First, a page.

Clustered indexes are great, really. Usually. Okay, if they’re bad it’s probably your fault.
Did you really need 10 columns in the key? Did you have to make it on a NVARCHA5(512)?
No. You messed that up. By that I mean the royal you. All of you.
The thing is, they’re of limited overall value for searching for data.
If every single join and where clause has this Id column in it, we might be okay. But the odds of that being the case are slim to none.
As soon as we want to search by any other columns without searching for a specific Id, we’re toast. That data doesn’t exist in a helpful order for searching.
I know I’ve mentioned it before, but that’s what indexes do to make data easier to find: they put it in order. Ascending, descending. It’s up to you.
The Meaning Of Life
There are two main parts of a nonclustered index: key columns, and included columns.
Sure, there’s other stuff you can do with them, like make them unique, or add filters (where clauses) to them, but we’ll talk about that later.
For now, feast your eyes on the majesty of the nonclustered index create statement.
Look at all that. Can you believe how much faster is can make your queries?
Let’s talk about how that works.
If you want to visualize stuff key columns can help in a query, you can almost draw a Fibonacci whatever on top of it.
Much of the time, it makes sense to focus on the where clause first.
There will of course be times you’ll need to break from that, but as a general design pattern this is a helpful starting place. The stuff index key columns tend to help is under the from clause. That’s because these parts of the query are most often helped by having data in a pertinent order.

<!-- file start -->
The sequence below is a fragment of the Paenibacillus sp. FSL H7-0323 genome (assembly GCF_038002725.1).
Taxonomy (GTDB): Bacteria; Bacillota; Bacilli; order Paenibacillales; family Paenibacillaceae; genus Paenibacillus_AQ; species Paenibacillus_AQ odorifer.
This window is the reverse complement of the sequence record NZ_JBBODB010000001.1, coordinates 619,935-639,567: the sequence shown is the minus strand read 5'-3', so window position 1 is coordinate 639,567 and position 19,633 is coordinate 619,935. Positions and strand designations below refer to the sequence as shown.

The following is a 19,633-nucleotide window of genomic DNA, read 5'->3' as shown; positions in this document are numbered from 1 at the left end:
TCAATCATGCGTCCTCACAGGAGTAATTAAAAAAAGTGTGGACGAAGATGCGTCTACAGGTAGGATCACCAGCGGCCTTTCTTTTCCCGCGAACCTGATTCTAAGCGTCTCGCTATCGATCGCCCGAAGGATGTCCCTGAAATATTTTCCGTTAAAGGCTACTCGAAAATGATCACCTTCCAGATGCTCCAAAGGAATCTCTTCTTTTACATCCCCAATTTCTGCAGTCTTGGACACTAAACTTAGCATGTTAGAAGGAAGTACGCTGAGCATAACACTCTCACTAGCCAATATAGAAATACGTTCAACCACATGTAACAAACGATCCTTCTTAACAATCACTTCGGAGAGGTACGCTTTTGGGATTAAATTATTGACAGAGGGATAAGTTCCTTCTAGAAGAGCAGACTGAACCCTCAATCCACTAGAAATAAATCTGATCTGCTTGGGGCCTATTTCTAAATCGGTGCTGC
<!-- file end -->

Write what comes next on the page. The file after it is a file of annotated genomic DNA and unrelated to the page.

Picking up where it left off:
Sometimes things above the from clause can be improved above the from, when there’s an aggregate or windowing function involved, but those considerations are more advanced and specialized.
Included columns are helpful for queries, because you can have a single index be the source of data for a query. No need for lookups, and fewer optimizer choices.
But included columns aren’t ordered the way key columns are. They’re kinda like window dressing.
Sure, you can use them to find data, it’s just less efficient without the ordering. You can think of them like all the non-key columns in your clustered index.
Some good uses for includes:
- Columns only in the select list
- Non-selective predicates
- Columns in filter definitions
Includes, though, are the place where I see people go overboard. Thinking back a little, if you’re selecting long lists of columns from wide tables, the optimizer might suggest very wide indexes to compensate for that.
The wider your index definitions are, the higher your chances of modification queries needing to touch them are.
It’s a bit like a game of Battleship. The bigger your indexes get, the more of the board they take up, and the more likely it is you’re gonna get hit by one of those little plastic peg torpedoes.
We know we need indexes, and now we’ve got a rough idea of which parts of the index can help which part of our query.
Next, we’ll look at some of the deeper intricacies of index design, like the column-to-column dependencies that exist in row store indexes.
Thanks for reading!
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